Avery Johnson hopes to build a team the way his mentor and former coach Gregg Popovich has in San Antonio. But the Nets are eons away from the Spurs.
You knew it before the two teams played each other last night, and the Nets didn’t do anything to make you believe they’re one or two players away. Maybe they are if those two players are Dwight Howard and Chris Paul.
The Spurs dominated the Nets inside and out, trouncing them, 102-85, in a game that had San Antonio’s greatness and New Jersey’s shortcomings on full display.
It’s a credit to Popovich and the Spurs’ stars that they didn’t take this game lightly when they could have. They have the NBA’s best record, are near the end of a long Rodeo road trip and are playing one of the worst teams in the league.
But the Spurs played a professional game, led by Tim Duncan and Tony Parker early on and Manu Ginobili in the second half. They took turns beating down the Nets.
The trio combined Parker’s quickness and gift of getting into the paint and making plays with Duncan’s presence on both ends and Ginobili’s shot-making ability to thwart any hope the Nets had of winning their final home game before the All-Star break.
The Nets had no answer for the Spurs’ size, desire, execution and star power.
They couldn’t stop Parker in the halfcourt or transition, couldn’t compete with the Spurs on the glass and couldn’t hit shots. They needed more from Devin Harris against Tony Parker and more from Brook Lopez and power forwards Kris Humphries and Derrick Favors against the Spurs’ bigs.
The Nets needed more from everyone if they were to beat the Spurs, or even stay close with them. But even if the Nets somehow beat San Antonio, it wouldn’t mean they turned the corner and have a bright future.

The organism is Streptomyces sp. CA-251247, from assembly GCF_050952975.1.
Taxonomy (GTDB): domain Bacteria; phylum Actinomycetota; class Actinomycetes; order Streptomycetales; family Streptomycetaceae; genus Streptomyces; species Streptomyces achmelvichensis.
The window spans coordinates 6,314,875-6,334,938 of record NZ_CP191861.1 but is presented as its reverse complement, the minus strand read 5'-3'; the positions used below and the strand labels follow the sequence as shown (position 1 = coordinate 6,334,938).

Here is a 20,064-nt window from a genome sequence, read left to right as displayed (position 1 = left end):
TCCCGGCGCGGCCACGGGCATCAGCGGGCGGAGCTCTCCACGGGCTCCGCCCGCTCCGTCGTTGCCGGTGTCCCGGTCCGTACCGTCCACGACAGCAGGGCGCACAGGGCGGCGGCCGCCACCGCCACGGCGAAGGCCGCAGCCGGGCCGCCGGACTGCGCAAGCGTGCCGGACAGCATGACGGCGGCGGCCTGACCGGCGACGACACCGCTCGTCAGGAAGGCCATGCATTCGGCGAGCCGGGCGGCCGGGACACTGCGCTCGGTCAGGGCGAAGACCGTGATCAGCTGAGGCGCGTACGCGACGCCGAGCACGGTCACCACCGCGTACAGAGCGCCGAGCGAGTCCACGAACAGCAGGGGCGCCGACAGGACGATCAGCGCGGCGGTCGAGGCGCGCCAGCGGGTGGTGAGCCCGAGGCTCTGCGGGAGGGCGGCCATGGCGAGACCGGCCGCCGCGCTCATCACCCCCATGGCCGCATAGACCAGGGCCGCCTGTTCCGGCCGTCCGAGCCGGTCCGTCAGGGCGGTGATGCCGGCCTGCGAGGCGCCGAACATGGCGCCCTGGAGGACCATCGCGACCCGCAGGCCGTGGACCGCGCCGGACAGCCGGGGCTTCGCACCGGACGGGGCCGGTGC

It’s about doing it consistently: coming to play every night, following the defensive game plan and having an identity. But it also comes down to having stars, players who can lift you in tough times, and who make everyone around them better. The Spurs have all those things.
“They’ve been doing it for years,” Harris said. “They’ve been playing together for years. They know one another extremely well. They’re battle tested. What makes them so impressive is they don’t really care who scores. They move the ball and whoever gets the open shot so be it.”
George Hill, Gary Neal and DeJuan Blair are great finds by the Spurs, but they’re probably not as effective if not for Popovich’s system and playing with Duncan, Parker and Ginobili.
They have the All-Star appearances, championship rings and all the cred in the world. It’s easy to follow the leads of those players.
The Nets don’t have any of that and are a long way from having that.
They have five draft picks in the next two years, salary-cap flexibility and a young roster that Johnson surprisingly said reminds him of the Spurs in the early years of David Robinson.
“There are some similarities there,” Johnson said.
He wants to believe that, but Johnson can’t really believe that. He played on those teams that had Robinson and Sean Elliott.
The Spurs had defensive stoppers inside and outside and had someone who they could count on Robinson for 20, 10 and a few blocks every night. They won 56 games in Robinson’s first year. The Nets have won 56 of their last 206.
That Spurs team was one player away. The Nets aren’t one or two players away. Maybe they are if their names are Howard and Paul.
“We’ve got to do a better job of moving the ball. Sometimes our passes weren’t on time and on target. We’ve got to do a better job of holding our position, breaking down the defense -- a combination of things. And then l when we are open, we’ve got to make our shots. In the NBA if you can get one wide-open shot, you’re in great shape. But if you can get 10 or 15, you’re in beautiful shape and you’ve really got to make the defense pay in that situation.”
- Johnson on what went wrong
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Al Iannazzone covers the Nets for The Record (Bergen County, N.J.)